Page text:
Colorism Among Women in the Media

(This is my very first blog, ever!  So please bear with me as I try to learn the ropes here.)

I recently watched two documentaries on Oprah Winfrey’s OWN network titled “Dark Girls” and Light Girls.”   I felt that these documentaries did a great job of introducing the struggle of Colorism amongst ethnic women in the media and just in general.   As I talk to my colleagues, I have learned that many people are not even familiar with the term “colorism.”  Most have assumed it is similar to “racism.”  However, the only similarity they share is that both are a type of prejudice.  Racism relates to the prejudice received because of someone’s race.  Colorism involves the prejudice within the same race but with different skin tones.  In this blog I focus on colorism within Black women based on the documentaries I watched.  However, colorism exists in all races including Hispanic and Asian.

The dark skin vs. light skin controversy has been occurring for many years, starting back to slavery.  Many of the light-skinned women slaves, who were actually mixed breeds because the dark slave women were raped by their white slave owners, received special treatment.  They were allowed to work indoors, away from the fields and the rays of the sun.  They were also more likely to have access to an education than the dark-skinned slaves and were fed and clothed better.

During the early 1900’s, the “paper bag test” was created within the Black communities.  This test was colorism at it’s finest. If a Black person was darker than a brown paper bag, they were not allowed into certain social structure; including church (yes, church!) and college Fraternities.  If you were lighter than the brown paper bag, you were immediately accepted and considered privileged.

Colorism among women can be found throughout most media circuits.  In Hip-hop music, artist tend to use and appreciate light-skinned women in their music videos more than dark-skinned women.  And if they do prefer dark-skinned women instead, they make a point to emphasize it.  I read in an article a few weeks ago (still trying to locate it), reflecting an interview with Kendrick Lamar.  He was discussing his video “Poetic Justice” and how he made a last-minute decision to switch the light-skinned model for a darker-skinned model because he wanted to show his appreciation for the dark-skinned woman’s beauty.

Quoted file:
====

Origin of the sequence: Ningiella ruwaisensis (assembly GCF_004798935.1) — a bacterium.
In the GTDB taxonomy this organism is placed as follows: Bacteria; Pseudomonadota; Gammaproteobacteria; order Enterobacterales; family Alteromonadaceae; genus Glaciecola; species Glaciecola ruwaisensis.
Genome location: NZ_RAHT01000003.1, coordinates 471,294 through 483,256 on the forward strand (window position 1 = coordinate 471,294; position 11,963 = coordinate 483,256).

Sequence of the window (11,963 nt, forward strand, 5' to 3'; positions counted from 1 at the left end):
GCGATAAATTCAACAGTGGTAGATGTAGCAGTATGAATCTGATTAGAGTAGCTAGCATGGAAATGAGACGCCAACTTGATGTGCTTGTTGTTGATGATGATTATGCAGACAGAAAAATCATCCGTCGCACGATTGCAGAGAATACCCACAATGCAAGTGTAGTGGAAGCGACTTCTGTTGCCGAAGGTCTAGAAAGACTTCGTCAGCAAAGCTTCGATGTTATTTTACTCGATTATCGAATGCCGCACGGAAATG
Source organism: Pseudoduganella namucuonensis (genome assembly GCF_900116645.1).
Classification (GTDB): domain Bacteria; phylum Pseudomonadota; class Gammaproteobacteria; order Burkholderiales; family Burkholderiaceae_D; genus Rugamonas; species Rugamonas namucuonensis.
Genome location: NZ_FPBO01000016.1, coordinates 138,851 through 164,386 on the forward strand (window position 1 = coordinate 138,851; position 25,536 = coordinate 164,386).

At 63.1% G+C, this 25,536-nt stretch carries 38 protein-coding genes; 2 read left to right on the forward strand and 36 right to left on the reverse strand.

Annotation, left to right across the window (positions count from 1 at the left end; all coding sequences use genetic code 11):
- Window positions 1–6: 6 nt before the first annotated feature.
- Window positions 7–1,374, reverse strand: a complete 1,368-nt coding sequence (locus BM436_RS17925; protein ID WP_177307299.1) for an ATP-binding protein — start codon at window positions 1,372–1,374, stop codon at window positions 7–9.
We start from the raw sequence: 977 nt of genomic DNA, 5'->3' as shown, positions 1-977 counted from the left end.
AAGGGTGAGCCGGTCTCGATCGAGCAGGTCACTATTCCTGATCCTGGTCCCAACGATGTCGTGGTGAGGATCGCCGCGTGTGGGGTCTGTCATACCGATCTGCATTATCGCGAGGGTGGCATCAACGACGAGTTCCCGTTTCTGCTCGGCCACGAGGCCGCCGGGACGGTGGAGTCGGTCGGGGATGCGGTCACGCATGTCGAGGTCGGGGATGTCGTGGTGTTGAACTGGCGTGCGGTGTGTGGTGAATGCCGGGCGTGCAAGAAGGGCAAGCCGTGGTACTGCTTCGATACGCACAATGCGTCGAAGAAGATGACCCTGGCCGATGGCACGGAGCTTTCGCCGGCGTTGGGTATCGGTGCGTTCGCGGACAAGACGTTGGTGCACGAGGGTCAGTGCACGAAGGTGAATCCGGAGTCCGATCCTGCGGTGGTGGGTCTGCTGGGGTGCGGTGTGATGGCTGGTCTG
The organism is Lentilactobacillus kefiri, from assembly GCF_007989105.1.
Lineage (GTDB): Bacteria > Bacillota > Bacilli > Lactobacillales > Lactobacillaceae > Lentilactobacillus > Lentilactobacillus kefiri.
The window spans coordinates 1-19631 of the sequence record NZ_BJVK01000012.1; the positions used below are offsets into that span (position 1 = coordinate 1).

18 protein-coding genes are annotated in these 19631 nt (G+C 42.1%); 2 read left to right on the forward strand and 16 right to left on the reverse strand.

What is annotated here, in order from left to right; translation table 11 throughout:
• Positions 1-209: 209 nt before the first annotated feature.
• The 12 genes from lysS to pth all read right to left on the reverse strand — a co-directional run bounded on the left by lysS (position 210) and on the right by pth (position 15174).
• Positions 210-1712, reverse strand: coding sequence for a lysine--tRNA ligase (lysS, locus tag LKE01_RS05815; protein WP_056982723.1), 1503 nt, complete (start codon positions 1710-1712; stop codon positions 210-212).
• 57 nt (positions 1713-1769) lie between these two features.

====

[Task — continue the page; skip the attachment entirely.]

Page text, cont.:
I find it interesting and would really like to understand why dark-skinned men are considered a sex symbol and can be more epitomized in the media, especially movies, than the dark-skinned women.  Idris Elba, Morris Chestnut, Denzel Washington, Taye Diggs are just a few examples of actors that women fantasize about and enjoy seeing in movie roles.  However, Jennifer Lopez, Halle Berry, Paula Patterson and Sanaa Lathan are usually preferred.  It’s unfortunate that talent cannot be seen as just that no matter what skin color a person has.  I am really happy that women like Lupita Nyong’o and Viola Davis are setting amazing examples of talented dark women in the arts.

So many people I have met assume that my life is easy because I am light-skinned, a dancer and young-looking.  But I really encourage everyone to watch “Dark Girls” and “Light Girls” because they do a thorough job of offering the understanding that both shades of women have their past struggles and current challenges in all aspects of life.  I have actually had a very rough life and do not feel the advantages to being light-skinned.  However, I definitely see it when it comes to the media.  Movies, modeling and music especially.

colorism-powerpoint-autosaved-5-638  colorism images


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